Technical Advisory Group (TAG) Nomination Form
The BPDA will convene three Technical Advisory Groups (TAG) to assist in crafting technical recommendations for each of the three focus areas: Low Carbon Buildings, On-site Renewable Energy, and Renewable Energy Procurement. Each TAG will assess best practices, potential standards, barriers to implementation, and make supporting recommendations.
Learn more and submit a nomination
Previous Meetings & Engagement
Wednesday, November 18, 2020 | 2:00 PM
This meeting was hosted virtually. See the Technical Advisory Group (TAG) Nomination Form above or contact John.Dalzell@Boston.gov for more information.
Presentation | Video Recording | Chat Transcript
Wednesday, September 30, 2020 | 6:00 PM
Members of the Zero Net Carbon Building Zoning team introduced Boston's strategies for achieving carbon neutrality by 2050, including the development of zero net carbon building zoning for new construction, and related updates to Boston Zoning Article 37 Green Buildings. The meeting consisted of presentations by city and professional experts followed by a Q&A and open discussion.
Presentation | Video Recording | Q&A Report
The Boston Planning & Development Agency (BPDA) is excited to announce the launch of the Zero Net Carbon Building Zoning Initiative that will assess and identify strategies to strengthen green building zoning requirements to a zero net carbon standard for new construction. This is a critical step for advancing practices to meet Mayor Martin J. Walsh's goal for Boston to be carbon neutral by 2050. In the coming weeks BPDA staff, with a team of building experts, will be reaching out to engage Boston residents and professionals to join the discussion and assist in developing Zero Net Carbon Building Zoning.
If you are interested in participating in the discussion please sign up for future updates and notices. If you have specific questions please reach out to John Dalzell (John.Dalzell@Boston.gov) or Richard McGuinness (Richard.McGuinness@Boston.gov).
In October 2019, Mayor Walsh released Boston's Climate Action Plan 2019 Update detailing specific actions the City will take over the next five years to significantly cut emissions across all sectors of city life, in order to reach our ultimate goal of carbon neutrality.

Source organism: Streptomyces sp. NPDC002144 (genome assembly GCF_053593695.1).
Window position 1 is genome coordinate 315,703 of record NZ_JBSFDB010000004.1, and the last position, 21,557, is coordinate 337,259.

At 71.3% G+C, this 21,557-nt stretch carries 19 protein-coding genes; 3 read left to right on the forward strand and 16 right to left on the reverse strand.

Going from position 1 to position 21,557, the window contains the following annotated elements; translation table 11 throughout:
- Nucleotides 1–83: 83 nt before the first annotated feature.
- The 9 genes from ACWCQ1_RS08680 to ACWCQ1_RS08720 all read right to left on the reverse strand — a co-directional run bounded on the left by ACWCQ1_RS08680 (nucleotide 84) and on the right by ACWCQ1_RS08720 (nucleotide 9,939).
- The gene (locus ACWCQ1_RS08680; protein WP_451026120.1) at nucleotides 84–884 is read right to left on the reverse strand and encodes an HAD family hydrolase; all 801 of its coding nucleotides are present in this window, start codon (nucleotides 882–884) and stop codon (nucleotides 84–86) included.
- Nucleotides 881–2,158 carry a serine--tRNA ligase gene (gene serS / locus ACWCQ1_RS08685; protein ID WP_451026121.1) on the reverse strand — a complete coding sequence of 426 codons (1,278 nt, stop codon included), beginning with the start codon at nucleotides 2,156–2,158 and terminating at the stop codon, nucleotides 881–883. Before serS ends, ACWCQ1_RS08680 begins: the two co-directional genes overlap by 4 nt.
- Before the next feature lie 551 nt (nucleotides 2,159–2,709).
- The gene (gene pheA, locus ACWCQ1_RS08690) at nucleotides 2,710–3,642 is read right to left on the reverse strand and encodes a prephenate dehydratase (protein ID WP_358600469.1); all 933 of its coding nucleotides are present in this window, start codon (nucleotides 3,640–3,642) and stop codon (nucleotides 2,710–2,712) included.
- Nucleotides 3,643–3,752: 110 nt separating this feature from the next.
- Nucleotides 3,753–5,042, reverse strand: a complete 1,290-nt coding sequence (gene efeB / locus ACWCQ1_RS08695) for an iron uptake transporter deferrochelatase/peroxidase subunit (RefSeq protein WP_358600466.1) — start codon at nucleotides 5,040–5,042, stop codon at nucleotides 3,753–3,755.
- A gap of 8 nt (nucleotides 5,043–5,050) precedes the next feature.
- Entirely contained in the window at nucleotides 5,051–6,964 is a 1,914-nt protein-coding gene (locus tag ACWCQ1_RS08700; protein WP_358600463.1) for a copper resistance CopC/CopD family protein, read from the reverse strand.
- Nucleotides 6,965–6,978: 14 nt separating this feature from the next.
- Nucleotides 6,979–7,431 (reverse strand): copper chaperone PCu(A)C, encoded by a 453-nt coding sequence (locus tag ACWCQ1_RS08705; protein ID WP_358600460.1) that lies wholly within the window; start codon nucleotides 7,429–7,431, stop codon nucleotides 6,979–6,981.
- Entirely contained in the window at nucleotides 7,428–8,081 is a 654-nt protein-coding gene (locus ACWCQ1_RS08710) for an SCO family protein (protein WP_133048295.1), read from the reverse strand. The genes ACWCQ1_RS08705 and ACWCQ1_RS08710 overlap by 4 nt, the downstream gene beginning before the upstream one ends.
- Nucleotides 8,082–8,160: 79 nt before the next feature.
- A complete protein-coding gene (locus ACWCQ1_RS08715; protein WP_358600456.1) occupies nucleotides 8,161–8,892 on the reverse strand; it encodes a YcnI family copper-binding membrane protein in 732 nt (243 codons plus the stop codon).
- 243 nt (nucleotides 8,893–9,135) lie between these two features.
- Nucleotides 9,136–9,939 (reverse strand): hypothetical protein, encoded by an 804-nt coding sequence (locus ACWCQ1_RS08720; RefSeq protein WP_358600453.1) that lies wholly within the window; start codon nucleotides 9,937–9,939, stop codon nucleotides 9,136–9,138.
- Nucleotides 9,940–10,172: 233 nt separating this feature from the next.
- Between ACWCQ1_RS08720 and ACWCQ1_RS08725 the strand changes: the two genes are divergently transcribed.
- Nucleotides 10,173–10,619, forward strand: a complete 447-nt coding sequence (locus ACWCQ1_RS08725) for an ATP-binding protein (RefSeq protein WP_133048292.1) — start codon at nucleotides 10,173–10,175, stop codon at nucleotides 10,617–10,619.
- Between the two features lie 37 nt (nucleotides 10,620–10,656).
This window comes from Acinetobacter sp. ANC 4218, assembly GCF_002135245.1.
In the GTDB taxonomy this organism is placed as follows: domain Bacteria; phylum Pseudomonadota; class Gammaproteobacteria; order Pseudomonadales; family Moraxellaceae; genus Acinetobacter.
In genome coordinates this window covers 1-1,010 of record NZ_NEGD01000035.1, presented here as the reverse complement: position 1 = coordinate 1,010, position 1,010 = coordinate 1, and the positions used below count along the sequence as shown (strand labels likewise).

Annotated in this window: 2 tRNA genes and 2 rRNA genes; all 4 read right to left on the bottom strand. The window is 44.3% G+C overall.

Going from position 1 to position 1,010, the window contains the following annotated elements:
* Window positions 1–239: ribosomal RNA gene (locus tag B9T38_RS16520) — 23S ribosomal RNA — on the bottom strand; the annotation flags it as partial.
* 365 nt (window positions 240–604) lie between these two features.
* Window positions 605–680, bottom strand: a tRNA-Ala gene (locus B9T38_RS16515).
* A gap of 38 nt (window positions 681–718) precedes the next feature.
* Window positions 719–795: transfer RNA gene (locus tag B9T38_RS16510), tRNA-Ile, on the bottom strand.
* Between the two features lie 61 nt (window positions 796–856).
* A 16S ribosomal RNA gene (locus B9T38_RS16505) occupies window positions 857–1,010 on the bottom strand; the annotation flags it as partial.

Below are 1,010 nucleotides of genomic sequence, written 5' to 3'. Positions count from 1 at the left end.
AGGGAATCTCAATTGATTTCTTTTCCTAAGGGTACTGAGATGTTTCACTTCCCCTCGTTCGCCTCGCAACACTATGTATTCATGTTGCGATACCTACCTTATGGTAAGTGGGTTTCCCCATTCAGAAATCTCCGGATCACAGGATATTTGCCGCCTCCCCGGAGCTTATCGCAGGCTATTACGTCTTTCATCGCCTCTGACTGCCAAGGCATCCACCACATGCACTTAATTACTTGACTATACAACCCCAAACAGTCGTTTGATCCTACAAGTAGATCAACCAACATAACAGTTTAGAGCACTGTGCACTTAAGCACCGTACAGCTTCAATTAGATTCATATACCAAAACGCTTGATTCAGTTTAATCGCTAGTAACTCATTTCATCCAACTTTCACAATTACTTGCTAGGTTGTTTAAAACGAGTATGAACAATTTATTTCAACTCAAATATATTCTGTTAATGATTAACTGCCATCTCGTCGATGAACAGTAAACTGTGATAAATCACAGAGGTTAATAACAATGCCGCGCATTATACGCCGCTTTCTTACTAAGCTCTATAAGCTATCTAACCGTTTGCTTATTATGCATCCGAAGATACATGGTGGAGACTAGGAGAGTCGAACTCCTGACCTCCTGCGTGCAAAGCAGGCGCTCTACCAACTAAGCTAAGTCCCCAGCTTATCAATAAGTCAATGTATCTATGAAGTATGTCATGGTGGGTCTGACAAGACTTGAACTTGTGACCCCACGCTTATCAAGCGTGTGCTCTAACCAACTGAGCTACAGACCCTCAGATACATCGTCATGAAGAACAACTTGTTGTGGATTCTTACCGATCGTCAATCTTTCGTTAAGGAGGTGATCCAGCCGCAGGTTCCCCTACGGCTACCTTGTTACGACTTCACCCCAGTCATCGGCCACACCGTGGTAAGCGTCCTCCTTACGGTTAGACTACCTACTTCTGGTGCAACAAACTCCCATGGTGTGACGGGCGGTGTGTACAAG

"This carbon reduction plan works hand-in-hand with Climate Ready Boston, our initiative to prepare our neighborhoods for the impacts we know we will face as a result of climate change, as well as Resilient Boston Harbor, our plan to strengthen Boston’s entire 47-mile coastline with a system of parks, beaches, and trails that block floods and improve quality of life all year round.
We know that communities that contribute the least to climate pollution bear the greatest impacts of climate change. As we reduce emissions and prepare our communities for the impacts of climate change, we need to place people first. This means designing and implementing policies for and with our communities of color, low-income neighborhoods, youth, older adults, women, people with impairments, persons facing homelessness, and people with limited English proficiency. This also means asking those who have contributed disproportionately to climate change to take action first. By placing equity at the heart of climate action, we can achieve fair outcomes for every Bostonian, so that they can thrive in a resilient and healthy city."
—Mayor Martin J. Walsh, Climate Action Plan 2019 Update
Boston’s buildings account for approximately 71 percent of our community carbon emissions, and represent the greatest opportunity for emissions reductions. Decarbonizing Boston’s building sector depends on shifting to zero net carbon (ZNC) new construction by 2030, and retrofitting and electrifying at least 80 percent of our existing buildings over the next 30 years. The Climate Action Plan 2019 Update identifies seven key actions:
- Construct new municipal buildings to a zero net carbon standard
- Adopt a zero net carbon standard for city-funded affordable housing in Boston
- Strengthen green building zoning requirements to a zero net carbon standard
- Invest in energy efficiency and renewable energy
- Develop a carbon emissions performance standard to decarbonize existing large buildings
- Expand workforce development programs for building decarbonization
- Advocate for state building policies that align with carbon neutrality by 2050
The City is leading the way by adopting a zero net carbon standard for City buildings and City funded affordable housing.